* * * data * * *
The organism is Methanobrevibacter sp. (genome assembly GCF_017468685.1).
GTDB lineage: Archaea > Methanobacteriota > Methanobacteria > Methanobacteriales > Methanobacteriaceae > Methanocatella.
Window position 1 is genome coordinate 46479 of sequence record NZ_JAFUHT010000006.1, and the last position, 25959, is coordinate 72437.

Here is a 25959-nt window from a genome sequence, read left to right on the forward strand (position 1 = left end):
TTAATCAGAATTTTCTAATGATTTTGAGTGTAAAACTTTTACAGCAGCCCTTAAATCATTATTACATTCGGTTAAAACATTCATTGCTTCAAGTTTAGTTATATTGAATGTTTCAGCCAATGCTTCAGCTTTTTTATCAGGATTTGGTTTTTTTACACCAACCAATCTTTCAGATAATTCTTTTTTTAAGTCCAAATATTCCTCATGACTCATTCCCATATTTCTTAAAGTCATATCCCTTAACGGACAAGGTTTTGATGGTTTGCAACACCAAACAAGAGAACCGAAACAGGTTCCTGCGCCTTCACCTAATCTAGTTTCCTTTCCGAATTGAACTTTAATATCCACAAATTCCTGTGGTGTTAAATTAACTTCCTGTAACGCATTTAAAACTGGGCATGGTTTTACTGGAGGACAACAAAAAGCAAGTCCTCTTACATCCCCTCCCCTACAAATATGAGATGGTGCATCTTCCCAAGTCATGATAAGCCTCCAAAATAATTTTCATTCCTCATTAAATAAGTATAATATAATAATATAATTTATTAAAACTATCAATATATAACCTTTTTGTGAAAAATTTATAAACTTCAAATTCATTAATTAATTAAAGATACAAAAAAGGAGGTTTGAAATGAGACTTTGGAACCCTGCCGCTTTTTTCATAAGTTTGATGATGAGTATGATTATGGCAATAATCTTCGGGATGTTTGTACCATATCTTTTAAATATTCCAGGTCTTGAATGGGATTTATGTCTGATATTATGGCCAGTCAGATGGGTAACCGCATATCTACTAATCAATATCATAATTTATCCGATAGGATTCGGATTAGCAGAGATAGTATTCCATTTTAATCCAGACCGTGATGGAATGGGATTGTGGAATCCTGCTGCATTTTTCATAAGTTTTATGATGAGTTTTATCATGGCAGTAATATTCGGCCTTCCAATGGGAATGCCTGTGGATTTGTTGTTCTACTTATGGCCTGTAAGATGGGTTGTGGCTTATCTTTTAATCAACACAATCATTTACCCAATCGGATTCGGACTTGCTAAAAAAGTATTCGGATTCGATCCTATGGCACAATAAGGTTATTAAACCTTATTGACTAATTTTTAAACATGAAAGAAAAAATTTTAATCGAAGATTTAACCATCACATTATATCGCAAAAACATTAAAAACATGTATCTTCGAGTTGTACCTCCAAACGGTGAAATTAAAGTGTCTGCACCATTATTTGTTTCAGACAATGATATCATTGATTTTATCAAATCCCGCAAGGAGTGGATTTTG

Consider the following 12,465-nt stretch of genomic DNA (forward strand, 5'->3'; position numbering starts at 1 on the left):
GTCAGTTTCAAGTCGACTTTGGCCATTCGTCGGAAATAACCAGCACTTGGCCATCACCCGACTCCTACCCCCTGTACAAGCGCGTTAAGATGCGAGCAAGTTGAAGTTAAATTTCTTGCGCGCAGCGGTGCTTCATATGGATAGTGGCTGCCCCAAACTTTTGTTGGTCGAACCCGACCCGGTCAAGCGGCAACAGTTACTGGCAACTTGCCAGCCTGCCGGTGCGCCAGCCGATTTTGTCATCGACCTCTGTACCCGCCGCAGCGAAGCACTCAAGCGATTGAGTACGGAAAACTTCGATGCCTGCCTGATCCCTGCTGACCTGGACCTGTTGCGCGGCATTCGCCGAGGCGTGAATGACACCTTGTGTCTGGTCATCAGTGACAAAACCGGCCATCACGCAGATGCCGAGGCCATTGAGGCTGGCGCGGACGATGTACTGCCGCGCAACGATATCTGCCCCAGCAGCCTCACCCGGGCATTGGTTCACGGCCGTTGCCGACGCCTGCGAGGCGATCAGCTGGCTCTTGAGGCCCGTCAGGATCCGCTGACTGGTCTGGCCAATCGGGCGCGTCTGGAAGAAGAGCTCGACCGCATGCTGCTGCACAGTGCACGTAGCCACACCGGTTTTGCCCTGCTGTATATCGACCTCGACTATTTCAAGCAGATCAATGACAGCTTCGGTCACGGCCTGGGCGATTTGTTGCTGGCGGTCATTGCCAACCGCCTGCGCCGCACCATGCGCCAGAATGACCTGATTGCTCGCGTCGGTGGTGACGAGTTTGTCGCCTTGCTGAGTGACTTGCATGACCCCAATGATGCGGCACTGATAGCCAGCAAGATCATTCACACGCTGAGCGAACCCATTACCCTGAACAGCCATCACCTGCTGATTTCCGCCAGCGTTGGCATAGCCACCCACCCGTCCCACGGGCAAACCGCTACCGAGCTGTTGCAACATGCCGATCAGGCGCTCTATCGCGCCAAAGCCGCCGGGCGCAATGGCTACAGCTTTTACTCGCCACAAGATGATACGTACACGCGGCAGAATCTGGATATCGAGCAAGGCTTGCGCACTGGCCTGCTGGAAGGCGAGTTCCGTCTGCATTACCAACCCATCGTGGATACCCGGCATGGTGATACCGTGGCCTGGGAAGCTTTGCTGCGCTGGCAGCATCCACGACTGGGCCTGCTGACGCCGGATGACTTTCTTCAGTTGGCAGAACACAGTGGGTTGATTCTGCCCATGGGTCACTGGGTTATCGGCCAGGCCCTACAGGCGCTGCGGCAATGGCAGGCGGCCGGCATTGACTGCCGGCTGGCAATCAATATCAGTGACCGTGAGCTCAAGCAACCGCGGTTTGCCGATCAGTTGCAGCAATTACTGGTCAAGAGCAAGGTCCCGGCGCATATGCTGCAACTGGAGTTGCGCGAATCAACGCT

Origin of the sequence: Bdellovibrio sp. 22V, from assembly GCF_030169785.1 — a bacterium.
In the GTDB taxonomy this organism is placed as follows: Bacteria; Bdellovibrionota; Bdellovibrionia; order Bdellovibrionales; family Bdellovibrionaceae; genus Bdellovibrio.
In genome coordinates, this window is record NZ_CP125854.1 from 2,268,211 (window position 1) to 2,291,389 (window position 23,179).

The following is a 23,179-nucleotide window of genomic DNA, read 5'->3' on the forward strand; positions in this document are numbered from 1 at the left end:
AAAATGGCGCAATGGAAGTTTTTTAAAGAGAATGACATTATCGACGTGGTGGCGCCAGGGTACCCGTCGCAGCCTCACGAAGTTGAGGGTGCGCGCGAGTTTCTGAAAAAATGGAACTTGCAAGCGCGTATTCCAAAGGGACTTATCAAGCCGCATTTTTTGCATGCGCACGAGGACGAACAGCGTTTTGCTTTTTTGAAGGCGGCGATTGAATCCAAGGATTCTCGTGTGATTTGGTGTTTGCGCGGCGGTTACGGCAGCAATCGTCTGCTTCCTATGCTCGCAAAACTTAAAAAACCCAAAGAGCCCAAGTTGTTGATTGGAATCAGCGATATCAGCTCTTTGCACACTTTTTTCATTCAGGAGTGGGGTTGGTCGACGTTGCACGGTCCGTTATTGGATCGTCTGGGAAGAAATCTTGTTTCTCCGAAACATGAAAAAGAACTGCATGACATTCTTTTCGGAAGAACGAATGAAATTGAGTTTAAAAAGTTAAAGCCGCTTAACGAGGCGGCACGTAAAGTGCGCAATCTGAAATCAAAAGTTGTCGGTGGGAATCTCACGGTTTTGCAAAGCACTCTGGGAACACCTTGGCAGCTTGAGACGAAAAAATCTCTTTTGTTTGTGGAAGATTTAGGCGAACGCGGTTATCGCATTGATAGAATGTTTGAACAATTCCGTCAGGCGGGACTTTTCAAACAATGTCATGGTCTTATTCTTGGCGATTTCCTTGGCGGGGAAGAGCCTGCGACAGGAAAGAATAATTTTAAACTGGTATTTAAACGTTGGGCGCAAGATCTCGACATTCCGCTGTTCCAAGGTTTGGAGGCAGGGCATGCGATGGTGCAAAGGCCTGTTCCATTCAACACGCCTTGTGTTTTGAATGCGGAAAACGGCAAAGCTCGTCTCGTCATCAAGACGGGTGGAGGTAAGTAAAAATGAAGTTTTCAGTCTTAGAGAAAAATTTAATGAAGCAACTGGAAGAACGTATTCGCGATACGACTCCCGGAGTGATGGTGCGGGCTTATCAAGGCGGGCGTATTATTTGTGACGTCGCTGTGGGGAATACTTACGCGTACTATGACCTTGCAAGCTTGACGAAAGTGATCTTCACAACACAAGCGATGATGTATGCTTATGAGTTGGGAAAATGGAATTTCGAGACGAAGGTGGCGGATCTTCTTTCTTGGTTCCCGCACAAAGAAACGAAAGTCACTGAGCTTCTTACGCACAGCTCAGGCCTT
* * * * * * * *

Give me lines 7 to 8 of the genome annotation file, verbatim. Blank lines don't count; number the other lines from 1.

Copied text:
GTCAGTTTCAAGTCGACTTTGGCCATTCGTCGGAAATAACCAGCACTTGGCCATCACCCGACTCCTACCCCCTGTACAAGCGCGTTAAGATGCGAGCAAGTTGAAGTTAAATTTCTTGCGCGCAGCGGTGCTTCATATGGATAGTGGCTGCCCCAAACTTTTGTTGGTCGAACCCGACCCGGTCAAGCGGCAACAGTTACTGGCAACTTGCCAGCCTGCCGGTGCGCCAGCCGATTTTGTCATCGACCTCTGTACCCGCCGCAGCGAAGCACTCAAGCGATTGAGTACGGAAAACTTCGATGCCTGCCTGATCCCTGCTGACCTGGACCTGTTGCGCGGCATTCGCCGAGGCGTGAATGACACCTTGTGTCTGGTCATCAGTGACAAAACCGGCCATCACGCAGATGCCGAGGCCATTGAGGCTGGCGCGGACGATGTACTGCCGCGCAACGATATCTGCCCCAGCAGCCTCACCCGGGCATTGGTTCACGGCCGTTGCCGACGCCTGCGAGGCGATCAGCTGGCTCTTGAGGCCCGTCAGGATCCGCTGACTGGTCTGGCCAATCGGGCGCGTCTGGAAGAAGAGCTCGACCGCATGCTGCTGCACAGTGCACGTAGCCACACCGGTTTTGCCCTGCTGTATATCGACCTCGACTATTTCAAGCAGATCAATGACAGCTTCGGTCACGGCCTGGGCGATTTGTTGCTGGCGGTCATTGCCAACCGCCTGCGCCGCACCATGCGCCAGAATGACCTGATTGCTCGCGTCGGTGGTGACGAGTTTGTCGCCTTGCTGAGTGACTTGCATGACCCCAATGATGCGGCACTGATAGCCAGCAAGATCATTCACACGCTGAGCGAACCCATTACCCTGAACAGCCATCACCTGCTGATTTCCGCCAGCGTTGGCATAGCCACCCACCCGTCCCACGGGCAAACCGCTACCGAGCTGTTGCAACATGCCGATCAGGCGCTCTATCGCGCCAAAGCCGCCGGGCGCAATGGCTACAGCTTTTACTCGCCACAAGATGATACGTACACGCGGCAGAATCTGGATATCGAGCAAGGCTTGCGCACTGGCCTGCTGGAAGGCGAGTTCCGTCTGCATTACCAACCCATCGTGGATACCCGGCATGGTGATACCGTGGCCTGGGAAGCTTTGCTGCGCTGGCAGCATCCACGACTGGGCCTGCTGACGCCGGATGACTTTCTTCAGTTGGCAGAACACAGTGGGTTGATTCTGCCCATGGGTCACTGGGTTATCGGCCAGGCCCTACAGGCGCTGCGGCAATGGCAGGCGGCCGGCATTGACTGCCGGCTGGCAATCAATATCAGTGACCGTGAGCTCAAGCAACCGCGGTTTGCCGATCAGTTGCAGCAATTACTGGTCAAGAGCAAGGTCCCGGCGCATATGCTGCAACTGGAGTTGCGCGAATCAACGCT

Origin of the sequence: Bdellovibrio sp. 22V, from assembly GCF_030169785.1 — a bacterium.